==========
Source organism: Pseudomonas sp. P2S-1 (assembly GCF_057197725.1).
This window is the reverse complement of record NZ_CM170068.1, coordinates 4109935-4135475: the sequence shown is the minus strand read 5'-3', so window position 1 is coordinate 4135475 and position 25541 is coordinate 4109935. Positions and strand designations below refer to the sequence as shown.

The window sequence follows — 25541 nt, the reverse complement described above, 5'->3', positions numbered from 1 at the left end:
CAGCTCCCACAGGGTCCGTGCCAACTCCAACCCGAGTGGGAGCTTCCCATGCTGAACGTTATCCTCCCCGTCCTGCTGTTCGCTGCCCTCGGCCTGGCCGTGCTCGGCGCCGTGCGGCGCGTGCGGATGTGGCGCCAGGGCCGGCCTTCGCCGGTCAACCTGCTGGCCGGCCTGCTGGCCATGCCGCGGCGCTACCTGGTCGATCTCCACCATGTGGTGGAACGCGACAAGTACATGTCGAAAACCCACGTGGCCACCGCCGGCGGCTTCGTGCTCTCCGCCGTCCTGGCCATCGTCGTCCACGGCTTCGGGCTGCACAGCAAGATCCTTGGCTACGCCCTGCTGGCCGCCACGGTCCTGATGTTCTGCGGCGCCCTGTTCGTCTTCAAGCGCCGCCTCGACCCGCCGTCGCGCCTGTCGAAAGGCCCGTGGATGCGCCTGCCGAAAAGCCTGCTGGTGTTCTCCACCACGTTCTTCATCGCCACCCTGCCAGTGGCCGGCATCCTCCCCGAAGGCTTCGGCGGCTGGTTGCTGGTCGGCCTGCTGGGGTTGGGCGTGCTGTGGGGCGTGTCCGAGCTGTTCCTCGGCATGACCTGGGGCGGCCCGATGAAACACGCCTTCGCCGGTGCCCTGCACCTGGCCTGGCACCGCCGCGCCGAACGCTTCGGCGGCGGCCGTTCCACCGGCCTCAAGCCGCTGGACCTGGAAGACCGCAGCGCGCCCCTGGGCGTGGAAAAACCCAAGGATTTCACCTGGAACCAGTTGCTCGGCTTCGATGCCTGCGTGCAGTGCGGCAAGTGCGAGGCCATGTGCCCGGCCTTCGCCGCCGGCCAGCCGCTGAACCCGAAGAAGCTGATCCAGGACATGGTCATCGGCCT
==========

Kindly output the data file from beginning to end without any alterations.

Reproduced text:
Source organism: Pseudomonas sp. P2S-1 (assembly GCF_057197725.1).
This window is the reverse complement of record NZ_CM170068.1, coordinates 4109935-4135475: the sequence shown is the minus strand read 5'-3', so window position 1 is coordinate 4135475 and position 25541 is coordinate 4109935. Positions and strand designations below refer to the sequence as shown.

The window sequence follows — 25541 nt, the reverse complement described above, 5'->3', positions numbered from 1 at the left end:
CAGCTCCCACAGGGTCCGTGCCAACTCCAACCCGAGTGGGAGCTTCCCATGCTGAACGTTATCCTCCCCGTCCTGCTGTTCGCTGCCCTCGGCCTGGCCGTGCTCGGCGCCGTGCGGCGCGTGCGGATGTGGCGCCAGGGCCGGCCTTCGCCGGTCAACCTGCTGGCCGGCCTGCTGGCCATGCCGCGGCGCTACCTGGTCGATCTCCACCATGTGGTGGAACGCGACAAGTACATGTCGAAAACCCACGTGGCCACCGCCGGCGGCTTCGTGCTCTCCGCCGTCCTGGCCATCGTCGTCCACGGCTTCGGGCTGCACAGCAAGATCCTTGGCTACGCCCTGCTGGCCGCCACGGTCCTGATGTTCTGCGGCGCCCTGTTCGTCTTCAAGCGCCGCCTCGACCCGCCGTCGCGCCTGTCGAAAGGCCCGTGGATGCGCCTGCCGAAAAGCCTGCTGGTGTTCTCCACCACGTTCTTCATCGCCACCCTGCCAGTGGCCGGCATCCTCCCCGAAGGCTTCGGCGGCTGGTTGCTGGTCGGCCTGCTGGGGTTGGGCGTGCTGTGGGGCGTGTCCGAGCTGTTCCTCGGCATGACCTGGGGCGGCCCGATGAAACACGCCTTCGCCGGTGCCCTGCACCTGGCCTGGCACCGCCGCGCCGAACGCTTCGGCGGCGGCCGTTCCACCGGCCTCAAGCCGCTGGACCTGGAAGACCGCAGCGCGCCCCTGGGCGTGGAAAAACCCAAGGATTTCACCTGGAACCAGTTGCTCGGCTTCGATGCCTGCGTGCAGTGCGGCAAGTGCGAGGCCATGTGCCCGGCCTTCGCCGCCGGCCAGCCGCTGAACCCGAAGAAGCTGATCCAGGACATGGTCATCGGCCT